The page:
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Domain name with spaces in certificate path results in MIDlet installation failure on S60 (Known Issue)

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Article Metadata
Tested with
Devices(s): All S60 platform devices
CompatibilityArticle
Created: User:Kbwiki (23 Apr 2010)
Last edited: hamishwillee (25 Jul 2013)


Description

On S60 devices, the installation of Thawte and VeriSign-signed Java applications can fail with Certificate Error (S60 3rd Edition, Feature Pack 2 and subsequent Editions) or Unable to install (S60 3rd Edition, Feature Pack 1 and prior Editions) authentication failure notifications.

Both are due to the same issue:

On certain occasions, Thawte and VeriSign code signing certificates have been issued by a Certificate Authority with an additional data field called Subject Alternative Name (SAN) together with a domain name set as the value for that field. While the defined data field should not exist as part of the code signing in the first place, the actual root cause which results in the defined error notifications is the value, i.e. the domain name and especially space characters included in the name.

For domain names, S60 platform complies to the Application Techniques for Checking and Transformation of Names specification which states that domain names must not contain blank spaces. This compliance by S60 platform means that when the installation of an application which has been signed with a code signing certificate which includes a SAN and a domain name with space characters is initiated, and the certificate checking is made as part of the installation process, the installation gets cancelled by the S60 platform because of the faulty domain name format defined in the application signature.

How to reproduce

To verify whether a code signing certificate is a faulty one:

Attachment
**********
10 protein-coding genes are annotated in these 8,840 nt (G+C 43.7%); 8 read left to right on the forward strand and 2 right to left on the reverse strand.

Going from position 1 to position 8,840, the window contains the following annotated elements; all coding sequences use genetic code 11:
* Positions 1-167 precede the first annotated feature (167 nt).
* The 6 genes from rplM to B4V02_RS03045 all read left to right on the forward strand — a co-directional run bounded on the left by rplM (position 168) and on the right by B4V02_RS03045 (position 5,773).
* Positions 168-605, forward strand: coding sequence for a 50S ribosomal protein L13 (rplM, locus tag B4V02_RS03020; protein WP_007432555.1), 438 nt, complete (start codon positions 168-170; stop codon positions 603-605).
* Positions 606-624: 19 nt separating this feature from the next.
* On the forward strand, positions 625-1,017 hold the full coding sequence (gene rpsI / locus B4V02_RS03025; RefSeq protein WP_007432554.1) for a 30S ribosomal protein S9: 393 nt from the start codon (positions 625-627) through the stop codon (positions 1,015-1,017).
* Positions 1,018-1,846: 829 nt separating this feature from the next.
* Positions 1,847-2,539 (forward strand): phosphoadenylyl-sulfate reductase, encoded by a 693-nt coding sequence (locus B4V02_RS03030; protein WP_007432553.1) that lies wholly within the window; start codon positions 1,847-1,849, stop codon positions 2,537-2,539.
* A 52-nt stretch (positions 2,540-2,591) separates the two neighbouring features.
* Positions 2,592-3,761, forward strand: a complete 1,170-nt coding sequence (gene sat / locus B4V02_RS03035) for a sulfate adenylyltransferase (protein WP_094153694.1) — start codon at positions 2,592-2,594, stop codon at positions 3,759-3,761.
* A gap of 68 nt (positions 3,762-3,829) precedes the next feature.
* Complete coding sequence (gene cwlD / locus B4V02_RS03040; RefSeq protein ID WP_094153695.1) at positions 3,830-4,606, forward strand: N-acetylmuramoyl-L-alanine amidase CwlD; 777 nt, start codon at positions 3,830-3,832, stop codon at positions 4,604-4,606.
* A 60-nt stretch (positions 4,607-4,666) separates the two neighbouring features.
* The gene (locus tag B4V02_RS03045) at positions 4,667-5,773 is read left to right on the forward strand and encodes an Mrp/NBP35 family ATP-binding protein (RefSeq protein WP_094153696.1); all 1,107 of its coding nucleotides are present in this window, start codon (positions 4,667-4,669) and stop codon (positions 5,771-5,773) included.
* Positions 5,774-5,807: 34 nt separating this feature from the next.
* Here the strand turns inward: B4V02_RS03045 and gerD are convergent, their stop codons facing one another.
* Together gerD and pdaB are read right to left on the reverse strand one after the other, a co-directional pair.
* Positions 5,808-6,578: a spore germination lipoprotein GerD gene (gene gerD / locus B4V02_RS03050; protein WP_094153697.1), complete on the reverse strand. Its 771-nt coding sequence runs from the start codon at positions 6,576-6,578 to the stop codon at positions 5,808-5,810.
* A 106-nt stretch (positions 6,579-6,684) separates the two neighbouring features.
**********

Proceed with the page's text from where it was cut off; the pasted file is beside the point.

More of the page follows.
1. Open the JAD file which containts the code signature. Copy the full certificate path line after the MIDlet-Certificate-1-1 attribute (For example, MIDlet-Certificate-1-1: MIIE2TCCA8GgAwI... ).
  2. Paste the copied line into a text file and save that file with the suffix .der so that the text file is converted into a security certificate file for further examination. The naming of the file can be anything as long as the final format of the file is as follows: somefilename.der
  3. Double-click the created .der file to open it. From the top of the file dialog, click the Details tab.
  4. From the Details tab, ensure that the Show: drop-down dialog has got <All> selected.
  5. From the Field and Value list, check if it contains the following field and value pair:

Subject Alternative Name, DNS Name=Some name with SPACE characters If the described SAN + DNS Name pair is there, then it is very likely the root cause of the installation failure.

Solution

The application developer who has signed the application needs to contact the Certificate Authority (Thawte or VeriSign) which has issued the code signing certificate, and ask for a replacement certificate.

This page was last modified on 25 July 2013, at 03:23.
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